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Monday, February 1, 1999 Published at 13:11 GMT


Satellite reveals patients' locations

A location can be pinpointed from space

GPs working in isolated areas want to use military technology to find their patients.

Family doctors who use the system say the global positioning system (GPS) equipment could "transform" their out-of-hours work in remote areas of the country.

The equipment uses the Navstar satellite system, which is operated by the US Defence Department.

Doctors could key in their patients' postcode and then be directed to within 200 yards of the house they need to visit when they are on call.

However, the government or private companies would need to provide funding to equip GPs with the technology.


Dr John Wynn-Jones, who runs a surgery in Powys, mid-Wales, is director of the Institute of Rural Health. He uses the GPS system as a directional aid when he goes hiking.

The institute is calling for funds to be made available so GPs can use the system.

At the moment, ambulance services use the technology to help them attend calls more quickly.

[ image: Dr John Wynn-Jones: Transformation]
Dr John Wynn-Jones: Transformation
Dr Wynn-Jones said finding patients in out of the way places could be difficult.

"In remote areas mobile phones often don't work well, if at all, and it can be a nightmare trying to find a patient in the middle of nowhere when it is dark and the weather is bad," he said.

"It would be great if rural doctors could have the system considering the area they have to cover, it would alter our work and be a boost to our work. It's a shame we don't have the resources.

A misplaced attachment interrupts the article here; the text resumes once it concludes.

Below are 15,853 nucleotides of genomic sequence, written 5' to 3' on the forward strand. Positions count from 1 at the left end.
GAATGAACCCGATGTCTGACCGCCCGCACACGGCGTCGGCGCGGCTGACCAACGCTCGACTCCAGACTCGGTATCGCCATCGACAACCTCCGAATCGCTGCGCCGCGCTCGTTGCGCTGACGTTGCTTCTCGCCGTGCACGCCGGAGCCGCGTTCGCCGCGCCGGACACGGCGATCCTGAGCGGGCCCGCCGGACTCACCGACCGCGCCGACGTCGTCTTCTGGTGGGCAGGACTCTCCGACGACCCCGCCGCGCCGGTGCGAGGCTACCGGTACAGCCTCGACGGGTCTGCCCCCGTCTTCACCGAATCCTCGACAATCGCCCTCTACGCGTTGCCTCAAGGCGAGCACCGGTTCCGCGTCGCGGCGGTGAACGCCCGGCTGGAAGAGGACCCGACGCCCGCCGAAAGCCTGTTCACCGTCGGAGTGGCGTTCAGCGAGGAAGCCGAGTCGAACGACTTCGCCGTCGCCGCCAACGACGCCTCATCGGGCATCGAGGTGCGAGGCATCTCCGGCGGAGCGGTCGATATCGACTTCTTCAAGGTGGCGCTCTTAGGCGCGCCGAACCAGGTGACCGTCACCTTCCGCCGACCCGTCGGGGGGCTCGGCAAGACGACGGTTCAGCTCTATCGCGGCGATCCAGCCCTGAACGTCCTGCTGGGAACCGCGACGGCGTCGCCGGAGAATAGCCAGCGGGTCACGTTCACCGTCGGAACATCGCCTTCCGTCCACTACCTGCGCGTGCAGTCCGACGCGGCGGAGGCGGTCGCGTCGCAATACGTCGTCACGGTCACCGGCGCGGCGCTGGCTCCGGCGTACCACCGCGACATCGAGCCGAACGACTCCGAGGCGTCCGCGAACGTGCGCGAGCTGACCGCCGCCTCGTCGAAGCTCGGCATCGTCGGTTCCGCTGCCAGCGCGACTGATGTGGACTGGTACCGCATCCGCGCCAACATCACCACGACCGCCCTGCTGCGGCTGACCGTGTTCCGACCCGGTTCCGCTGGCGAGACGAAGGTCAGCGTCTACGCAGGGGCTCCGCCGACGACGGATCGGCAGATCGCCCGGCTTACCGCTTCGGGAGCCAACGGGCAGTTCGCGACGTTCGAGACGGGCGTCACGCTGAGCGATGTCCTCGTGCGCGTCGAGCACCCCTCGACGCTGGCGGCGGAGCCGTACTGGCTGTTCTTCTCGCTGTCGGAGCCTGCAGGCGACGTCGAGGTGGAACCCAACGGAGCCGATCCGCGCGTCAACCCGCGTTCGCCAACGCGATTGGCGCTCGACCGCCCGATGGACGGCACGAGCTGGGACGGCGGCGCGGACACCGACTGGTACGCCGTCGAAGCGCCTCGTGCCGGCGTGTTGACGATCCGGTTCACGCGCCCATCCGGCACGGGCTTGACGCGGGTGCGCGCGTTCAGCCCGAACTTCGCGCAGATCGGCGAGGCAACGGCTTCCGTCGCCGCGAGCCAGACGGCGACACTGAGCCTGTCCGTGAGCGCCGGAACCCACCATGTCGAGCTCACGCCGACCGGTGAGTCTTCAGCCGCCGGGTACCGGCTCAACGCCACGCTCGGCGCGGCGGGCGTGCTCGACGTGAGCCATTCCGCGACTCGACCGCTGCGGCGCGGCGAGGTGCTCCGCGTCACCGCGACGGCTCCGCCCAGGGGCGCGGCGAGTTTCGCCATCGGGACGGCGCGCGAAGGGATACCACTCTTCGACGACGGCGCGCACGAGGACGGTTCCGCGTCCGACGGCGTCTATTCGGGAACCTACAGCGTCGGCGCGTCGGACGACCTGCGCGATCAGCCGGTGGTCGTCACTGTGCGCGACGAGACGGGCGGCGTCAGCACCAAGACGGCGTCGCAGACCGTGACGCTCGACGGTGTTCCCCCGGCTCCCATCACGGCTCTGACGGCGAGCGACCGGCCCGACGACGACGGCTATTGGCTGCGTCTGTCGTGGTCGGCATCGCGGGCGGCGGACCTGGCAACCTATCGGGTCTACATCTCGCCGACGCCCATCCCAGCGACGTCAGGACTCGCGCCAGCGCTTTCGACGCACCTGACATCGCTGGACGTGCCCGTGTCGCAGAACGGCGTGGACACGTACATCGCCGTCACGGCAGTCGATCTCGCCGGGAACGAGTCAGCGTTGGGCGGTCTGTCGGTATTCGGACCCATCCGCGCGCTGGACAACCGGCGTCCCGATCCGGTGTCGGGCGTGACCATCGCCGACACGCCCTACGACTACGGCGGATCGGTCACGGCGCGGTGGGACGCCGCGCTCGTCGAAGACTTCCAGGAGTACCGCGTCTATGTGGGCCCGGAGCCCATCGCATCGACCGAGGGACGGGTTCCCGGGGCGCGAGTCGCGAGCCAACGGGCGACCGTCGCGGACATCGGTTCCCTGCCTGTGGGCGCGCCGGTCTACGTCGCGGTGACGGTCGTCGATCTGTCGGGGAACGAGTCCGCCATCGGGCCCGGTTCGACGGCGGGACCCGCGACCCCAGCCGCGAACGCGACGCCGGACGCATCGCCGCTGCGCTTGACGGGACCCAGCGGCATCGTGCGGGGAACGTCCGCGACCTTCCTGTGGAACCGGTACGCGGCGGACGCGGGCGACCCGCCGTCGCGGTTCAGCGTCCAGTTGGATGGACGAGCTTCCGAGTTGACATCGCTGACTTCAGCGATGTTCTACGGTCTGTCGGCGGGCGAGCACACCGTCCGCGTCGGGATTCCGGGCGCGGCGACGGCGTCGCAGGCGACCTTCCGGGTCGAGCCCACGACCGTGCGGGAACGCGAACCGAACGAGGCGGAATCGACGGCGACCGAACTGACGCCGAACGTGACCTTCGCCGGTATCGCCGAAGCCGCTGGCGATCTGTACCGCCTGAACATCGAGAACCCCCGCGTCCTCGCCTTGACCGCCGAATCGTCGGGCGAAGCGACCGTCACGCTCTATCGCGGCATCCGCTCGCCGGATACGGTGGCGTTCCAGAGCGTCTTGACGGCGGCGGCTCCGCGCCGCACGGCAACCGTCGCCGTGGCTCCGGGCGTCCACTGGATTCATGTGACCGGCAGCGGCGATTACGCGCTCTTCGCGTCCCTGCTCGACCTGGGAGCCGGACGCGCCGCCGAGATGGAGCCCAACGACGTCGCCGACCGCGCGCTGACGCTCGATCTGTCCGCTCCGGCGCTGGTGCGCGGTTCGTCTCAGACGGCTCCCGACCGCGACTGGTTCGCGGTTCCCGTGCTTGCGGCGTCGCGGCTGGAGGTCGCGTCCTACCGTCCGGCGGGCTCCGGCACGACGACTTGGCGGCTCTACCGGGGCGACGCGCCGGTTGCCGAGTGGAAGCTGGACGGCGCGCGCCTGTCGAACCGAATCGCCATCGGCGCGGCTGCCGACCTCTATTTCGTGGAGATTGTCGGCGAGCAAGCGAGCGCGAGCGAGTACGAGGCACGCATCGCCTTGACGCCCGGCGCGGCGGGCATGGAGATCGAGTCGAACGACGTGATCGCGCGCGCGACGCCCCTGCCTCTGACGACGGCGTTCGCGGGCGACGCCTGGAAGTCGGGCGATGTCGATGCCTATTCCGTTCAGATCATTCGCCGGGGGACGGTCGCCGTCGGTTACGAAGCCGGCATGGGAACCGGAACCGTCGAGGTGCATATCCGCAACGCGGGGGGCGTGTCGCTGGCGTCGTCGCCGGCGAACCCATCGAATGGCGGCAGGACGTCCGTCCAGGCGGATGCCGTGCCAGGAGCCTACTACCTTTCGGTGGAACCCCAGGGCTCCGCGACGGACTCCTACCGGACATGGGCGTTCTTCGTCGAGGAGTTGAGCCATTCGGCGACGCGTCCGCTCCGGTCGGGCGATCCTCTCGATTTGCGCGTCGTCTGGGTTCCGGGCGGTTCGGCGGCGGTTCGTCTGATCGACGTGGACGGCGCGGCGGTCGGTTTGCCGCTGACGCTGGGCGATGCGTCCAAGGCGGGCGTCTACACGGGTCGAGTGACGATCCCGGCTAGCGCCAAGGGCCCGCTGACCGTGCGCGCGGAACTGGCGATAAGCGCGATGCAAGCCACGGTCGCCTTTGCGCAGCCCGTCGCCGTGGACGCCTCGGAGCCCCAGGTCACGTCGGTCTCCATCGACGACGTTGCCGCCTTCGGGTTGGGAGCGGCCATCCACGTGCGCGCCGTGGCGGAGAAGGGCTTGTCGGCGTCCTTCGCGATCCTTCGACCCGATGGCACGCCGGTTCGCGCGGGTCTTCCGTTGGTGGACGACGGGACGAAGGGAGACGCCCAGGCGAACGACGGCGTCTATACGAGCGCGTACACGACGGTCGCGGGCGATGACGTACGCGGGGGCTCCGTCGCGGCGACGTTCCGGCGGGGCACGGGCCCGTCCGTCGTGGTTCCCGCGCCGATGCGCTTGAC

"There's a wonderful opportunity here for a company or a university developing IT applications that doctors could take up.

"The institute would support such a move, or indeed anything that would make the lives of doctors or nurses working in rural areas where they have to deal with emergencies easier and improve patient care."

Funding source

One potential source of funding was the GP out-of-hours development fund, he said.

The government set up the fund following negotiations with the British Medical Association. It is intended to provide money to improve out-of-hours services.

It is worth £43.4m this year. The value of the fund changes annually depending on the previous year's spending.

Rural GPs are also turning to satellite phones to ensure they are contactable in far-flung parts of the country.

Dr Wynn-Jones added: "There aren't many doctors who have the equipment at the moment, but it is becoming increasingly popular."

Dr Gordon Baird is a member of the Royal College of GPs' rural doctors group.

He uses the GPS when he goes sailing, but has not yet worked it into his practice as a GP. He was intrigued by the prospect of using the system to locate patients.

"It's a very exciting prospect," he said. "However, its successful use depends on excited patients giving accurate details of their location and operators taking them down correctly."

How the system works

The GPS is used by the military to lock on to enemy targets, and can be used to pinpoint a user's position on the globe.

The Federation of American Scientists describes the Navstar GPS as "a constellation of orbiting satellites that provides navigation data to military and civilian users all over the world".

Members of the 50th Space Wing located at Falcon Air Force Base, Colorado, run the system.

The federation says: "GPS satellites orbit the earth every 12 hours emitting continuous navigation signals. With the proper equipment, users can receive these signals to calculate time, location and velocity.

"The signals are so accurate, time can be figured to within a millionth of a second, velocity within a fraction of a mile per hour and location to within a few feet.

"Receivers have been developed for use in aircraft, ships and land vehicles as well as for hand carrying."

Civilian users get a package that offers less accurate positioning.

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Institute of Rural Health

US Department of Defense

Navstar Global Positioning System

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